Also, comparing the marginal effects of net FDI inflows between Regression 7 and 8, FDI has a much larger impact on inequality in developing countries than developed countries. This result may be because developing countries tend to have less regulated labor markets and a weaker presence of unionization, where Calderon and Chong (2009) find that labor market regulations have an adverse effect on income inequality. Thus, causing income inequality for developing countries to have a stronger positive relationship with a gain in net FDI inflows.

Now from a policy standpoint…

As seen from recent events this issue of income inequality has significant social impacts, which may lead to social unrest. Results show trade reduces inequality and typically trade is associated with transfer or welfare programs that compensate the losers of increased trade. From a policy standpoint, and as countries continue to experience growth, it is important that governments in developing countries have well established welfare programs, as it is a proven and common practice in developed countries dealing with the consequences of increased trade. In general however, theory shows that the benefits of trade tend to diffuse through a country’s economy, having a relative benefit on all households with an increase in trade. Results also show that FDI raises income inequality and intuition might suggest that recipients of FDI, countries experiencing a net gain in FDI inflows, should also similarly experience a negative relationship of income inequality. However, FDI tends to be concentrated in industries and the richest part of a country where wages are higher. So, this explanation weakens the relationship of FDI and low wages, which consequently increases income inequality. Thus, policymakers need to take measures to reduce the negative effects of FDI, perhaps by offering tax breaks or subsidies to industries or subsets of these industries without FDI to bridge the wage gap between those within-industries that are with and without FDI.

Gold Standard and the U.S. Deficit

•August 26, 2012 • Leave a Comment

A few days ago, CNN was showing on the LCD TV in the gym I was working out in and I read a headline saying the republican GOP wants to consider reverting back to the Gold Standard. This follows in tandem with recent debates to abolish the Federal Reserve, which presents the classical-based, supply-side, thought that discretionary monetary policy is the true destabilizing element of the economy. Arguments have been made that, “If we abolish the Fed and revert back to the Gold Standard, the government can no longer deficit spend,” and that stable market forces will gravitate the economy back to equilibrium (full employment). This revisits the contrasting views of Classical-based and Keynesian economics, the supply or demand-driven economy debate, or that the market is inherently stable or unstable. But I will save this discussion of different schools of thought for another entry.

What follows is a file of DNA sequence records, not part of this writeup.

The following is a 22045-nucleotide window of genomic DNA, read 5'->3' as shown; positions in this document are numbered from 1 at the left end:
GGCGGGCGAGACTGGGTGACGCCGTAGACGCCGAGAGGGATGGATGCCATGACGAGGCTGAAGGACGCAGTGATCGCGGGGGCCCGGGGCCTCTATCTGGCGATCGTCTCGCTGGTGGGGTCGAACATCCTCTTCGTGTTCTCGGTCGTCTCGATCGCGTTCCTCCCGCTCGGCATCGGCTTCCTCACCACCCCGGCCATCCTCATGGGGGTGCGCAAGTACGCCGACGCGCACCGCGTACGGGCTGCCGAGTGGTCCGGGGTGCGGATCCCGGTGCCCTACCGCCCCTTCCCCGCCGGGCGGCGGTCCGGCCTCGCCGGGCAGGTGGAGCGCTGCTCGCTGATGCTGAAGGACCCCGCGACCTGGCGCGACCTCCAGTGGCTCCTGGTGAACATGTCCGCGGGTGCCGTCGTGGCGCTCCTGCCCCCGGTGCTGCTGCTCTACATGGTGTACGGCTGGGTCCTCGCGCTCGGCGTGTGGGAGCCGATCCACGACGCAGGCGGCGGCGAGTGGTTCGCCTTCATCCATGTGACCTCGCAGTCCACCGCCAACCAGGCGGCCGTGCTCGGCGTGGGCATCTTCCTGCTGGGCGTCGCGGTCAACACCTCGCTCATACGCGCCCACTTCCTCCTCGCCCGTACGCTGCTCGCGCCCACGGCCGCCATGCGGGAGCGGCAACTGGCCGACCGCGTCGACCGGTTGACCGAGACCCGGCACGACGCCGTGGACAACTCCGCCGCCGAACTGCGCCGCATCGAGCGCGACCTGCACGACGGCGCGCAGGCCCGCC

Granted, the federal deficit is definitely an important issue that must addressed, but this debt overhang it merely just a dynamic of the current crisis. Quite honestly, this notion to go back to a Gold Standard is just ludicrous, and in my opinion, this idea of Gold Standard reversion is something that really appeals to the wealthy and big business, because now there will be no entity that can influence inflation and inflate away their assets. The inflexibility of the Gold Standard would actually be much more detrimental to the economy than anything else. Any type of shocks to the economy could no longer be buffered, since monetary policy, like stimulus injection, could not be used. Plus, a Gold Standard would further implicate an obliteration of any kind of policy adjustment that could end mass unemployment through minor inflation.

The main issue with the current crisis is that there is a lack of aggregate demand. Businesses are lacking in sales because consumers cannot afford to buy goods, due from the high level of unemployment and the private debt overhang. Typically, in times where private spending is low, conventionally the government increases spending to offset the decrease in private consumption.

I know some may not agree with me here, but efforts to reduce the deficit, namely austerity measures, should really be done when the economy is not struggling, especially right now when the U.S. hasn’t experienced a downturn this bad since the 1930s. For instance, the GOP’s impulse of austerity during a time where the economy really needs more stimulus is only drawing out the recovery process and suffering for those that are unemployed. Paul Krugman, a Nobel prize winner for Economics in 2008, illustrated in the media a few months ago that U.S.’s real government spending (state and federal) per capita over the past few decades, and current 2012 levels are at all time lows. And the GOP wants to cut more public services? Krugman describes it well: “Your spending is my income, and my spending is your income. Both the public and private sectors cannot be saving at the same time because this is only dragging down any potential of economic growth, which growth is something that our country really needs right now.” Back to those who took ECON 101 in their college days, two-thirds of Gross Domestic Product in the U.S. is made up from the consumption of goods and services. So we can see implications of stopping the cycle of economic activity. A perpetual downward spiral.

Improved Survey Reponse in Light?

•October 9, 2011 • Leave a Comment

The front page of The Trinity Journal, Trinity County’s local newspaper, headlined, “Ruth fire claims four residences” (http://www.trinityjournal.com/news/2011-09-28/Front_Page). The blaze, which began on September 23rd, engulfed a little over 1,500 acres until containment. Luckily the wildfire didn’t claim any lives.

Receiving news like this only reinforces why we do this research. It feels unnerving to be doing research in an area that just experienced a wildfire incident, when our study is essentially trying to proactively prevent what they just experienced. Being a part of this research team definitely fills me with a sense of purpose and meaning, and I must say it is very empowering.

Trinity Journal Front Page on September 28th, 2011, taken from trinityjournal.com